The following commentary does not necessarily reflect the views of AgWeb or Farm Journal Media. The opinions expressed below are the author's own.
The Hueber Report is a grain marketing advisory service and brokerage firm that places the highest importance on risk management and profitable farming.
Click here for a free trial
We are witnessing a nice little rebound this morning but gauging from the information at hand; one has to suspect it is more of a Tuesday undo bounce than any type of renewed buying interest. Even with the breakdown yesterday, the grains have not really surrendered a significant amount of territory, but over in beans, it would appear that the vultures have now returned to pick the remaining scraps from the bull carcasses. While the Argentine problems held this market in check for weeks, it seemed inevitable that the large Brazilian crop and the trade squabble, and subsequent cut off of beans sales with China would rue the day. Keeping this break in perspective, we have certainly been at lower levels even this calendar year and visited this range a month ago when the rhetoric of the trade spat began, but I am not too confident we have seen the worst of the price action just yet for this market. It was announced late yesterday that top economic officials from China as scheduled to travel to Washington DC next week to continue discussions but obviously, the talks in Beijing last week did not produce anything encouraging.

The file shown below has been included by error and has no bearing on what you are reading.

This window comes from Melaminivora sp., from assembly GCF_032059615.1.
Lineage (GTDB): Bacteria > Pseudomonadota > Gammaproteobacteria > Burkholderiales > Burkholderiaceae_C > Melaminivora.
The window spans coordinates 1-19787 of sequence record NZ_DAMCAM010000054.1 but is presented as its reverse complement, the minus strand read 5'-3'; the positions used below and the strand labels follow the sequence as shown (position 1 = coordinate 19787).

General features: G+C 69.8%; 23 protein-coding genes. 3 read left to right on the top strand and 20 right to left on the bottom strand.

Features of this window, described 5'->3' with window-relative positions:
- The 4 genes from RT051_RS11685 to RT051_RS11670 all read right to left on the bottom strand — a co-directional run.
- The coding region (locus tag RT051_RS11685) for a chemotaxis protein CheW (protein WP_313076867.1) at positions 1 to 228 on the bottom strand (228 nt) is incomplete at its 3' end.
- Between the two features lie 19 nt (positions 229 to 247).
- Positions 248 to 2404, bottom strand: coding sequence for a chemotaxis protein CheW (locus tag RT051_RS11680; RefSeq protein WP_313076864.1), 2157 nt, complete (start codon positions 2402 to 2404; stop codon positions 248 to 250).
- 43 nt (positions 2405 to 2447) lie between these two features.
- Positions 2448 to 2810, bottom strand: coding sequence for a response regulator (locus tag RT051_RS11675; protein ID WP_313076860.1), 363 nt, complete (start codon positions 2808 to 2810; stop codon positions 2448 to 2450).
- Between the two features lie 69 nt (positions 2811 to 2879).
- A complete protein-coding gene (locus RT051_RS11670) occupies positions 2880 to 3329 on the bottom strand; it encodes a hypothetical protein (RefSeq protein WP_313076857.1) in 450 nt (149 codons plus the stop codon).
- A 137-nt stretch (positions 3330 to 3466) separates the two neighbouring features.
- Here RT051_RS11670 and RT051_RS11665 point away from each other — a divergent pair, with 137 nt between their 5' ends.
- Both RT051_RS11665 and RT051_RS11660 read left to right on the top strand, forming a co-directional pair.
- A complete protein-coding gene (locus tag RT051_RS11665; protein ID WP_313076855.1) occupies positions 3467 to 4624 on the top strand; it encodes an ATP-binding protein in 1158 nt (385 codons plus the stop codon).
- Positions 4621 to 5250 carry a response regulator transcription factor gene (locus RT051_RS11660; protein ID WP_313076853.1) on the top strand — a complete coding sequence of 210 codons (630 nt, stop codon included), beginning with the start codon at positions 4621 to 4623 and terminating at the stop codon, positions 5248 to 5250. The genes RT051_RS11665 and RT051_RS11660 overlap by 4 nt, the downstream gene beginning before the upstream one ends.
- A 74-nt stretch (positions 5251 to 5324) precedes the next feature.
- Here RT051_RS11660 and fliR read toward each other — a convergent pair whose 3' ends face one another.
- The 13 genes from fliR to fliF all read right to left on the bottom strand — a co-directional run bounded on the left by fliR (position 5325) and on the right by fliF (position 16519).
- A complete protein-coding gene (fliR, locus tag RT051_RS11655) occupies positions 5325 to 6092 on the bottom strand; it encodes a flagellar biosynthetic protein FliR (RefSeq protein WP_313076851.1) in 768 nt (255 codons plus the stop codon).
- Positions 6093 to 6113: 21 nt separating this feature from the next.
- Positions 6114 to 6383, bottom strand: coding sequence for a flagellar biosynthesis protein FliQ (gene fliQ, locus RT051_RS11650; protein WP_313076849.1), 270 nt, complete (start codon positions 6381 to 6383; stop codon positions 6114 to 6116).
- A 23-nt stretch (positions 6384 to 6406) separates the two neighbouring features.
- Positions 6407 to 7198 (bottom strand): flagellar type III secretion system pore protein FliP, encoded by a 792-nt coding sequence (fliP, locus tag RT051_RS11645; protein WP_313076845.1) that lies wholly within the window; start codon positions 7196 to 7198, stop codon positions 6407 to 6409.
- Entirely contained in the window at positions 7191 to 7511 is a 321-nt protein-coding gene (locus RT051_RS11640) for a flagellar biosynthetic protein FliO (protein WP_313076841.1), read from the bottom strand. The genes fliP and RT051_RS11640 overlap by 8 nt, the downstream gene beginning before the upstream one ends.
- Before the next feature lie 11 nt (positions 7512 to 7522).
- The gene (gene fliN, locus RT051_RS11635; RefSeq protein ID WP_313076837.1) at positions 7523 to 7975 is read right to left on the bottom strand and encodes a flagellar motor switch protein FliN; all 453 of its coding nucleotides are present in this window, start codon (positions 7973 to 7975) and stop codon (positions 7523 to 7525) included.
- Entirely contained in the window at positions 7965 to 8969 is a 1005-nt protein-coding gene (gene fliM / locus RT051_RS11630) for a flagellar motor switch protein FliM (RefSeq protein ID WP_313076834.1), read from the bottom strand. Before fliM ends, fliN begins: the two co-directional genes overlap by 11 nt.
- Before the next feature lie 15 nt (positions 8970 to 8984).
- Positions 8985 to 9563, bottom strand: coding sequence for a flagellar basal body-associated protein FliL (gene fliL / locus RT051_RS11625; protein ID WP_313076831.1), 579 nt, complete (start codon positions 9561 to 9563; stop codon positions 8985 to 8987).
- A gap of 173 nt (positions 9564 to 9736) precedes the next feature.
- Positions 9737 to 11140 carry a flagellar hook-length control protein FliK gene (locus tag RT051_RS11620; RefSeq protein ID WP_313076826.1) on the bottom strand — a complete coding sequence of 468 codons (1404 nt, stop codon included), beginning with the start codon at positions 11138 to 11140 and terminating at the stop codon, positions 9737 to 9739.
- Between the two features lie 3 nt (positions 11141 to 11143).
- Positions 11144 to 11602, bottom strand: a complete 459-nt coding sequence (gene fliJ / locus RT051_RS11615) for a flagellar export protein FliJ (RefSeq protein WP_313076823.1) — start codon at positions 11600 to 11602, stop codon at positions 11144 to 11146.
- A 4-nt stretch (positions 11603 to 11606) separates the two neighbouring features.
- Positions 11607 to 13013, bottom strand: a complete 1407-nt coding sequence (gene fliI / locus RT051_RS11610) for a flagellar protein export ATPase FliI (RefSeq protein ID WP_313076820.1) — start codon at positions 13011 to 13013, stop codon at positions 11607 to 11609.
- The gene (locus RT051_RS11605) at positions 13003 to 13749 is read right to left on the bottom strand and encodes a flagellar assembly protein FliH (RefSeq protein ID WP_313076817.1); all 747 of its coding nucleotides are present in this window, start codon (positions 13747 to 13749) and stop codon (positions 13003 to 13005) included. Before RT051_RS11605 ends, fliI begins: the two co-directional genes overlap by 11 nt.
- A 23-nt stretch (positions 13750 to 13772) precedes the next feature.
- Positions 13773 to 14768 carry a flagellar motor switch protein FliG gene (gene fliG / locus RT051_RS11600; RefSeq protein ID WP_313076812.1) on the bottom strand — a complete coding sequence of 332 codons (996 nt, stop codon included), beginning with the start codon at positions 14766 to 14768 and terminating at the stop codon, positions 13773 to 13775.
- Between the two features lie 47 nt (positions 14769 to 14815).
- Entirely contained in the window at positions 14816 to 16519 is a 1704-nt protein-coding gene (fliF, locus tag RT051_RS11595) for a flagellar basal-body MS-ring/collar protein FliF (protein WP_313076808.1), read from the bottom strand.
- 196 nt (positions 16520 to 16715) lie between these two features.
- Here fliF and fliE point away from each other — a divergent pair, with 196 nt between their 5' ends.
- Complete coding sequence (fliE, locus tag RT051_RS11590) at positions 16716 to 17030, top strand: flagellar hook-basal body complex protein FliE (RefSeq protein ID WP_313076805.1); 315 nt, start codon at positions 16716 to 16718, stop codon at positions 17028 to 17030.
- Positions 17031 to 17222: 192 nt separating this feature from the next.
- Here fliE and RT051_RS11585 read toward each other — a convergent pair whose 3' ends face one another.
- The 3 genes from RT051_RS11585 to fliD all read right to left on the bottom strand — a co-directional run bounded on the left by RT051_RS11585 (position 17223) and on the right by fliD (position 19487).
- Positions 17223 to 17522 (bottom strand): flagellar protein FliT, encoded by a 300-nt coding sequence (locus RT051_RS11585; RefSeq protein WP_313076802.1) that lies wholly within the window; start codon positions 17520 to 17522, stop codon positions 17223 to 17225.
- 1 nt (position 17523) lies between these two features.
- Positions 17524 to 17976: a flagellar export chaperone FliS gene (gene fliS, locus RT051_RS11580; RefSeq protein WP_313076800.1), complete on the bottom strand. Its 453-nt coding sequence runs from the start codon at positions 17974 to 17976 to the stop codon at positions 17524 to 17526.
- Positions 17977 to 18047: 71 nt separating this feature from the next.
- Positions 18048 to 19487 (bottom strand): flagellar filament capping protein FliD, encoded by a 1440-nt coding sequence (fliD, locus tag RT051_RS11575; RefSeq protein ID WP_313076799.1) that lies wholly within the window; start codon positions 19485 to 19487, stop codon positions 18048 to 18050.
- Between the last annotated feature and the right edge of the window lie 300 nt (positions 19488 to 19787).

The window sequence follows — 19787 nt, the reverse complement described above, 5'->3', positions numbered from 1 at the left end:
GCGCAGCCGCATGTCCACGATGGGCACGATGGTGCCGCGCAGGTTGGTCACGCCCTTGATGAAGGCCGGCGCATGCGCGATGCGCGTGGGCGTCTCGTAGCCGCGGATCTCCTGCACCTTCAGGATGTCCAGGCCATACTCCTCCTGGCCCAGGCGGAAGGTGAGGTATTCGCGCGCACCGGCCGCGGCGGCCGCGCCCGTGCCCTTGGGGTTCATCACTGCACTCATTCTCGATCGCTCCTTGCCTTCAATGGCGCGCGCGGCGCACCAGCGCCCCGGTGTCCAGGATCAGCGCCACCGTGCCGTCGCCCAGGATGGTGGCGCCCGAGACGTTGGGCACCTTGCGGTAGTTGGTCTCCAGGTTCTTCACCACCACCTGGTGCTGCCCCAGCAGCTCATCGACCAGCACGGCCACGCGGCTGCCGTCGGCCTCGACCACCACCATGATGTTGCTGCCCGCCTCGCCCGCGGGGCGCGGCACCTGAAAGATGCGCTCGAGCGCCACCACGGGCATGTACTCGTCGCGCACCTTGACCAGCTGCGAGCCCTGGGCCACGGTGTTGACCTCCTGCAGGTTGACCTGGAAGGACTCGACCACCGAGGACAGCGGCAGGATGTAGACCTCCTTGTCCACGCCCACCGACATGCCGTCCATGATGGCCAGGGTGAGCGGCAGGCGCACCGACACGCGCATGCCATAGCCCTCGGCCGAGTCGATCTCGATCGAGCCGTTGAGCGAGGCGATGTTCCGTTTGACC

There were no real surprises in the planting and conditions report issued yesterday. Corn planted moved up 22 percentage points and stood at 39%. This is basically right where the trade expected to see the numbers and is now just 5% behind the average pace. Illinois jumped 42% to 74% complete and is now 18% ahead of the historical average. Soybean progress was not as strong as many suggested, but we have now pushed a couple of points ahead of average with 15% in the ground. Sorghum, cotton, rice, and even sugar beets have all now at least made it to average planting numbers. Spring wheat (30% vs. 51% average) and barley (42% vs. 59%) are still behind, but the overall winter wheat conditions improved just a touch with good/excellent now at 34%.
There should be additional news from Washington later today as well, but only a handful of Whitehouse people know if the ag community will likely appreciate it or not. There is going to be a closed-door session with Senators at which the President is supposed to unveil his biofuel plan. I do not want to try and read the tea leaves, but it is interesting that CVR Refining, which is majority owned by Carl Icahn, was given a hardship exemption from blending standards just last week. Could it be the Ag community is going to be tossed a bone to try and help compensate for some of the China spat?
No comments have been posted to this Blog Post